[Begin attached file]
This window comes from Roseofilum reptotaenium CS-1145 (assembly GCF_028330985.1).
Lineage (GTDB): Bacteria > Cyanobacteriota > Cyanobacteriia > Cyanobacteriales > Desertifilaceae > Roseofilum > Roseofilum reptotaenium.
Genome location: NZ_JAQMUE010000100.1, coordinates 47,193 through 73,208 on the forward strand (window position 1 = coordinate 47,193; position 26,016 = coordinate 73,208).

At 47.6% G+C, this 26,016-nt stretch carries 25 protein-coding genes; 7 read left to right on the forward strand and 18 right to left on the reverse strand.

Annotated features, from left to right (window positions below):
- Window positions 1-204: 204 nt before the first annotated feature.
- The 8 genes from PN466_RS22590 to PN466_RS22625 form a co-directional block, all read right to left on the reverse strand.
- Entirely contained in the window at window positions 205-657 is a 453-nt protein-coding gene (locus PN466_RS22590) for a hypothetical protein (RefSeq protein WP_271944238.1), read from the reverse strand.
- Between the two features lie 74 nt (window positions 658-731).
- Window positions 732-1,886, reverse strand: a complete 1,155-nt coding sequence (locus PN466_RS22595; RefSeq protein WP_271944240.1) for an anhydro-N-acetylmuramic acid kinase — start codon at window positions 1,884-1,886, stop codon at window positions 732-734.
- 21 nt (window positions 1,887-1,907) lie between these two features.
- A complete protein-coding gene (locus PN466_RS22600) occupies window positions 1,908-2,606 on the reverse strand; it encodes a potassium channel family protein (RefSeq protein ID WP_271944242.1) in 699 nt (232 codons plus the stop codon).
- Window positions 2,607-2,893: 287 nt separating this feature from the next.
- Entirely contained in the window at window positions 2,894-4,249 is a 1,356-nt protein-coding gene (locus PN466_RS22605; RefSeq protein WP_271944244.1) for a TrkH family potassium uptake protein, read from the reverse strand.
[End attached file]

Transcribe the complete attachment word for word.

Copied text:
This window comes from Roseofilum reptotaenium CS-1145 (assembly GCF_028330985.1).
Lineage (GTDB): Bacteria > Cyanobacteriota > Cyanobacteriia > Cyanobacteriales > Desertifilaceae > Roseofilum > Roseofilum reptotaenium.
Genome location: NZ_JAQMUE010000100.1, coordinates 47,193 through 73,208 on the forward strand (window position 1 = coordinate 47,193; position 26,016 = coordinate 73,208).

At 47.6% G+C, this 26,016-nt stretch carries 25 protein-coding genes; 7 read left to right on the forward strand and 18 right to left on the reverse strand.

Annotated features, from left to right (window positions below):
- Window positions 1-204: 204 nt before the first annotated feature.
- The 8 genes from PN466_RS22590 to PN466_RS22625 form a co-directional block, all read right to left on the reverse strand.
- Entirely contained in the window at window positions 205-657 is a 453-nt protein-coding gene (locus PN466_RS22590) for a hypothetical protein (RefSeq protein WP_271944238.1), read from the reverse strand.
- Between the two features lie 74 nt (window positions 658-731).
- Window positions 732-1,886, reverse strand: a complete 1,155-nt coding sequence (locus PN466_RS22595; RefSeq protein WP_271944240.1) for an anhydro-N-acetylmuramic acid kinase — start codon at window positions 1,884-1,886, stop codon at window positions 732-734.
- 21 nt (window positions 1,887-1,907) lie between these two features.
- A complete protein-coding gene (locus PN466_RS22600) occupies window positions 1,908-2,606 on the reverse strand; it encodes a potassium channel family protein (RefSeq protein ID WP_271944242.1) in 699 nt (232 codons plus the stop codon).
- Window positions 2,607-2,893: 287 nt separating this feature from the next.
- Entirely contained in the window at window positions 2,894-4,249 is a 1,356-nt protein-coding gene (locus PN466_RS22605; RefSeq protein WP_271944244.1) for a TrkH family potassium uptake protein, read from the reverse strand.